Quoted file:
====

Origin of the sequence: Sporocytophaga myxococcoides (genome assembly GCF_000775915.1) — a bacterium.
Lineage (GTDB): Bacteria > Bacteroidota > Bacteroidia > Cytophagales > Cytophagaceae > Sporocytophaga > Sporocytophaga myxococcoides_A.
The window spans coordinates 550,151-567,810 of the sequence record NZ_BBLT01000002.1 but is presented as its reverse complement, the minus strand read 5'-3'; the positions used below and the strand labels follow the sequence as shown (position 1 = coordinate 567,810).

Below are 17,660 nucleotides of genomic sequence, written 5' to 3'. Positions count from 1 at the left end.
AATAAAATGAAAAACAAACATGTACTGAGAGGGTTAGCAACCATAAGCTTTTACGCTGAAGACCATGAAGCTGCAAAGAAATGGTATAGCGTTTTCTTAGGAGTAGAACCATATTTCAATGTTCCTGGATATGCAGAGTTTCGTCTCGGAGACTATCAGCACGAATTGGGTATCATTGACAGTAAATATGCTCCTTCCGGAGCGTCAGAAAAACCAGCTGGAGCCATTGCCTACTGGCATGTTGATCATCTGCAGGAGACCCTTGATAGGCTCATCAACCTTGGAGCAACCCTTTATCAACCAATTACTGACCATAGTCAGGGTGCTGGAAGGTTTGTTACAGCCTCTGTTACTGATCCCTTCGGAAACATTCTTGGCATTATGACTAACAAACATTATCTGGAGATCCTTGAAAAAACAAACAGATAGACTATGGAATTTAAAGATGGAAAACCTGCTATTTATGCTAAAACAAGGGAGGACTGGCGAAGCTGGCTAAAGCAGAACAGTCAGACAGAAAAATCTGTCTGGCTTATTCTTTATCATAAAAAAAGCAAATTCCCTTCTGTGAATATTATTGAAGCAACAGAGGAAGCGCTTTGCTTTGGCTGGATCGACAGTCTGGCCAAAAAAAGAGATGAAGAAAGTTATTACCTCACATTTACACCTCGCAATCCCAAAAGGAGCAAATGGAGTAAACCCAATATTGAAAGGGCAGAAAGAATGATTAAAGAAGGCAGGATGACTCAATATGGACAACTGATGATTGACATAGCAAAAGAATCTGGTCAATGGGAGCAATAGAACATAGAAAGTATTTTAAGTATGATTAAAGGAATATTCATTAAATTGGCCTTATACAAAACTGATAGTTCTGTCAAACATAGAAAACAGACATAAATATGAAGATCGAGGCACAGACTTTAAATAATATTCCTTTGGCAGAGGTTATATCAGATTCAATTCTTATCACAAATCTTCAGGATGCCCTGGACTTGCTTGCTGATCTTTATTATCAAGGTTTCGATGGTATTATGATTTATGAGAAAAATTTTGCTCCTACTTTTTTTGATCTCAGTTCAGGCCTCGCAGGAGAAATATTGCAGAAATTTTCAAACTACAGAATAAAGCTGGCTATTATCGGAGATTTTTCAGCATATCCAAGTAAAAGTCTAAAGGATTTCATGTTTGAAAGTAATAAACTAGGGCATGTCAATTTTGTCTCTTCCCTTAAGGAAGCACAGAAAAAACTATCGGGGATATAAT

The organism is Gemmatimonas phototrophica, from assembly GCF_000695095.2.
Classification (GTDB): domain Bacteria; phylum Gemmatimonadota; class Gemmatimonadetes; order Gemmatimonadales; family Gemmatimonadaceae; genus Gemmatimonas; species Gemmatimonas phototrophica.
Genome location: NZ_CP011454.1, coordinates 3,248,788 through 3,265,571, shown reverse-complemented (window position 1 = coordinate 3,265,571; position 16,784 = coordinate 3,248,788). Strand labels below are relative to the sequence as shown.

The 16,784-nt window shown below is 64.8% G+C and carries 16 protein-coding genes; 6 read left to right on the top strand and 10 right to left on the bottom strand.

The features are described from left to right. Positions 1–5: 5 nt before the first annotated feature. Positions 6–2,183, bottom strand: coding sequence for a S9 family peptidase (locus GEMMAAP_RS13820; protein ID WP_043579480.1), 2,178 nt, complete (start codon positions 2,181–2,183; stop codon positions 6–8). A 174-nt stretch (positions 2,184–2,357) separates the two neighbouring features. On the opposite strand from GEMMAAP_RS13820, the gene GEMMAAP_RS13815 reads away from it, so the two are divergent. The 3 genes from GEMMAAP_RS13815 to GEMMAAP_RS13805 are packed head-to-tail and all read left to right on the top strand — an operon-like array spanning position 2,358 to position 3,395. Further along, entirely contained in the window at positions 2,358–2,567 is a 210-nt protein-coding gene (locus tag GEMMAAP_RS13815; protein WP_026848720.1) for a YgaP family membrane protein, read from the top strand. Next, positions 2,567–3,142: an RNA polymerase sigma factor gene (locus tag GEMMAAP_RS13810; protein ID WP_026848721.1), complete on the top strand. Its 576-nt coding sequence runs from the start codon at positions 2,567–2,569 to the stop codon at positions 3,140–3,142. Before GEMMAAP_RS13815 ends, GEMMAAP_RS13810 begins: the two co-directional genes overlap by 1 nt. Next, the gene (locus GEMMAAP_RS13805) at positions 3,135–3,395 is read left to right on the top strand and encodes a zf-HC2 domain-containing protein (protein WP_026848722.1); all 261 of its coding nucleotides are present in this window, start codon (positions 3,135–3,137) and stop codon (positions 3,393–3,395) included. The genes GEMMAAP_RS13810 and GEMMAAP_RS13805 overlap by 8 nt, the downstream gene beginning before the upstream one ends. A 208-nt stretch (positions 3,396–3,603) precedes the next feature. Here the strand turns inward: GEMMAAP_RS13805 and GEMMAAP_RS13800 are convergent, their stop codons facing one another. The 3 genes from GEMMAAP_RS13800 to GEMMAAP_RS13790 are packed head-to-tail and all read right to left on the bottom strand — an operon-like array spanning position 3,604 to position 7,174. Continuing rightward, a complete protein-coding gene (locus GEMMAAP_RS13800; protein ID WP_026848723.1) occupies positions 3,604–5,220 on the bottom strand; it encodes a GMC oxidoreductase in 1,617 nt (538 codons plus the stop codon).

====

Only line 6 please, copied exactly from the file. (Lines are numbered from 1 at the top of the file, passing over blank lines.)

The organism is Gemmatimonas phototrophica, from assembly GCF_000695095.2.